At Girls Can Code! technology camps organized by volunteers in Peace Corps Zambia, girls learn basic computer skills, from typing to using a mouse. By the end of the camp, they are skilled in popular programming languages such as Python and Scratch.
In Zambia, 3,600 girls have learned to code through an innovative project designed by Peace Corps volunteers. The project, known as Girls Can Code!, teaches adolescent girls from rural and disadvantaged communities to code by harnessing the power of Raspberry Pi, a low-powered computer designed by a former Cambridge University professor. At Girls Can Code! technology camps organized throughout Zambia by Bevington and his fellow Peace Corps volunteers, girls first learn basic computer skills, from typing to using a mouse. By the end of the camp, they are skilled in popular programming languages such as Python and Scratch. The camps are facilitated in partnership with the Zambian non-profit, Hackers Guild, comprised of young, tech-savvy Zambians who love computers, technology, and programming.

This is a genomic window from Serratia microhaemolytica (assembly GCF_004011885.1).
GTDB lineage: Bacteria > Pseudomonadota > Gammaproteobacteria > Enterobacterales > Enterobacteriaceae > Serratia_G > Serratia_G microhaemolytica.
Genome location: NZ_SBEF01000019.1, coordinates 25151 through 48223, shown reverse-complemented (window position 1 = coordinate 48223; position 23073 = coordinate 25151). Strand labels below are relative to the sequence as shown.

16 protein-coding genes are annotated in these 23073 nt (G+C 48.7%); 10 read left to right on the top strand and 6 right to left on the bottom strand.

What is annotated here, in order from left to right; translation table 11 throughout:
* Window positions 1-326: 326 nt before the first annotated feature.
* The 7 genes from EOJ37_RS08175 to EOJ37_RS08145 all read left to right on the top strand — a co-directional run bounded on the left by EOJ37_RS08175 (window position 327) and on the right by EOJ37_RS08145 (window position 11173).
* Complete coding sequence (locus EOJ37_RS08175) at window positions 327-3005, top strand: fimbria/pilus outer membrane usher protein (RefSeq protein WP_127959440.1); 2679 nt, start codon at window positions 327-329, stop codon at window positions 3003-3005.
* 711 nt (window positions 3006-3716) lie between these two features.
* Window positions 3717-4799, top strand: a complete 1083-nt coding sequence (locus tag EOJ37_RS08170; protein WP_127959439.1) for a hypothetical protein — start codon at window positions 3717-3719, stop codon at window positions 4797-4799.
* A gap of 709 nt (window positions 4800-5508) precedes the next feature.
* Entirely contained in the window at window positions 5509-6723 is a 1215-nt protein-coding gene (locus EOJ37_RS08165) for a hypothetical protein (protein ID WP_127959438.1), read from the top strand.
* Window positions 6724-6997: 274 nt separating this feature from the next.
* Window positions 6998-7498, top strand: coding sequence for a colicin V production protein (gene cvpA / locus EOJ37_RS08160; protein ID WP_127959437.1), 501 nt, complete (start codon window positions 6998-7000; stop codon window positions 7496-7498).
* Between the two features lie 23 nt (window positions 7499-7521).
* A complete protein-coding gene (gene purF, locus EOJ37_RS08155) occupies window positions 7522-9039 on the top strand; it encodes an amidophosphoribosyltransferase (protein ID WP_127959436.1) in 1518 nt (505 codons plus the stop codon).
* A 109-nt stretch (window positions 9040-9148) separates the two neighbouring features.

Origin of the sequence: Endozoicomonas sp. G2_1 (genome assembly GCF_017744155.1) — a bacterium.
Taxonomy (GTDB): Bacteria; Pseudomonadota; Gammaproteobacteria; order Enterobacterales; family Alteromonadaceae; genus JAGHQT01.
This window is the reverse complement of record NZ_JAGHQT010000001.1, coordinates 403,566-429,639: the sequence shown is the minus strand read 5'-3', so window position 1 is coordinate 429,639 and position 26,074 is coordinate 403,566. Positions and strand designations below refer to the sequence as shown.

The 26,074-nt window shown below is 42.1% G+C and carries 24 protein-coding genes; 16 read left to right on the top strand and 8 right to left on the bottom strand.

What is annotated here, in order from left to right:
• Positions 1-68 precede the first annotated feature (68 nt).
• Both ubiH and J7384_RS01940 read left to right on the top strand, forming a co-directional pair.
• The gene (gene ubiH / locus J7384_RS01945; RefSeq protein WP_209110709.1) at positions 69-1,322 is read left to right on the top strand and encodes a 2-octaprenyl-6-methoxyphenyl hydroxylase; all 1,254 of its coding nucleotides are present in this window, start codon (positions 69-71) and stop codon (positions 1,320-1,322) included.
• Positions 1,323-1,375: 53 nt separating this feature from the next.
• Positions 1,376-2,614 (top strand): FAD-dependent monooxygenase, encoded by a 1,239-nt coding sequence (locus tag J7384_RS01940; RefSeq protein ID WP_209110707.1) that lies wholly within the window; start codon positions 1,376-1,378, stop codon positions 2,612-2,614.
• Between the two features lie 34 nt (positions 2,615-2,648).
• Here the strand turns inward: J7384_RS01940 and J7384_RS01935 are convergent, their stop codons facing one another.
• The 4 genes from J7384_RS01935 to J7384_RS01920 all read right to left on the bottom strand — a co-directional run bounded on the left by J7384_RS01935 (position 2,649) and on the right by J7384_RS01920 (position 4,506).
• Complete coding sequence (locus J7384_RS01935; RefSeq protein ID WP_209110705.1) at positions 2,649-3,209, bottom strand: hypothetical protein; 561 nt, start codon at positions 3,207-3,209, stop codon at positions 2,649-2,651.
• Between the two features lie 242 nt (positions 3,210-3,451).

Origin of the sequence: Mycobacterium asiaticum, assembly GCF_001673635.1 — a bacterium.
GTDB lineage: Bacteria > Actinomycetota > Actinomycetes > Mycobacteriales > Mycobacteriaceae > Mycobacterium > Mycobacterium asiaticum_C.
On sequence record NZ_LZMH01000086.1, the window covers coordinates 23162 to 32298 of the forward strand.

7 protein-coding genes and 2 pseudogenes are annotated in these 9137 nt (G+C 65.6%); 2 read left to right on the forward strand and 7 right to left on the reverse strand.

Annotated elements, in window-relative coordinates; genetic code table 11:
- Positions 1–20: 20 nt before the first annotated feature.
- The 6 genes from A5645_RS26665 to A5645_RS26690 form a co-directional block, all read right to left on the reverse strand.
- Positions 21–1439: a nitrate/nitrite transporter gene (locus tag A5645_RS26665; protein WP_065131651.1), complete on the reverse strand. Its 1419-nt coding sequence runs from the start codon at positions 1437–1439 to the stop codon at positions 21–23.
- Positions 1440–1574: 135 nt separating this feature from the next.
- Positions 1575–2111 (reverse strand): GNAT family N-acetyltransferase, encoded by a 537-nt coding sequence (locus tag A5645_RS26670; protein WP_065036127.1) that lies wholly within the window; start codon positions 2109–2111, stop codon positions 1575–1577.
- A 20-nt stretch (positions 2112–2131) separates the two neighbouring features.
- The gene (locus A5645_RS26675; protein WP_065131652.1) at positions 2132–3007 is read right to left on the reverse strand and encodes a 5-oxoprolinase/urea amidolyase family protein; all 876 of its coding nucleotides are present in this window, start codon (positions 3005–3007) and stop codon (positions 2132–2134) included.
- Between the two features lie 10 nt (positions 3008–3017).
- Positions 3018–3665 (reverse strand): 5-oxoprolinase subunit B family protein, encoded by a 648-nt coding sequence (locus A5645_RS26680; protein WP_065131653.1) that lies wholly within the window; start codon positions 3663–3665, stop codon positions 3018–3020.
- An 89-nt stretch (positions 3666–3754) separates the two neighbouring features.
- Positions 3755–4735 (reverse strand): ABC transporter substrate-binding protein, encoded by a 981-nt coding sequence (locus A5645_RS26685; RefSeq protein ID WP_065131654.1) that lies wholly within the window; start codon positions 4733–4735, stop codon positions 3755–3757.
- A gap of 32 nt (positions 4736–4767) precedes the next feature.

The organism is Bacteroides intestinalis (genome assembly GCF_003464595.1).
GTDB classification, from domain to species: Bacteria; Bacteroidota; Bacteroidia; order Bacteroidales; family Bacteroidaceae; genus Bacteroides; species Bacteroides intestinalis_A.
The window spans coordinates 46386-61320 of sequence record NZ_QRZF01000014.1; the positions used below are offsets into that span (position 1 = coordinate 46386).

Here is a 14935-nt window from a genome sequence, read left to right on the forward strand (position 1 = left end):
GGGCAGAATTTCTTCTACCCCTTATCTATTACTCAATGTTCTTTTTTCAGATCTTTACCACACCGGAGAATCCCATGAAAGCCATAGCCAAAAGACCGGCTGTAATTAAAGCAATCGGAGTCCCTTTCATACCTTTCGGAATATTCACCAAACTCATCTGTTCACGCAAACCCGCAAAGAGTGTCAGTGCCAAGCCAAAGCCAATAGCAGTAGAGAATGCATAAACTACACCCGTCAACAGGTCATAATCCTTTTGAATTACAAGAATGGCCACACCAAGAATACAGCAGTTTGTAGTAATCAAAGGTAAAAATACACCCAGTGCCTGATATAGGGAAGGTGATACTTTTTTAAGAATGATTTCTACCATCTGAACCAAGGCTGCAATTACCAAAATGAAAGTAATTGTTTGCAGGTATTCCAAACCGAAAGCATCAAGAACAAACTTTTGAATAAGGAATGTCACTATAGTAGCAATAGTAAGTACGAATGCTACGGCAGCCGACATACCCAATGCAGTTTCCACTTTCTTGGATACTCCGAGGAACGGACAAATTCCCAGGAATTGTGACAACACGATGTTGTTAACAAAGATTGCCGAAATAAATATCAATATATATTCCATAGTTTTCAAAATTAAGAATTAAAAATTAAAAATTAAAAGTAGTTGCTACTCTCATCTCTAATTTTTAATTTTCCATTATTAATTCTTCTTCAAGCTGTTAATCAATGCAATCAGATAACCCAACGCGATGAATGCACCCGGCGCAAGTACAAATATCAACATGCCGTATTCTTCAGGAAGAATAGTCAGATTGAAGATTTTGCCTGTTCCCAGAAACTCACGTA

“It is a male-dominated culture where girls and young women in rural Zambia find limited roles in society. For many of them, this is the first time in their life where someone believed in them,” said Peace Corps volunteer and Girls Can Code! founder Daniel Bevington, of Lyons, Colorado.
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In addition to their two-year traditional deployments, Peace Corps also has deployments of 4 to 12 months, under its Peace Corps Response initiative, and often, there are ICT-related roles.
-=-=-=-=-=- Jayne Cravens Author, The LAST Virtual Volunteering Guidebook
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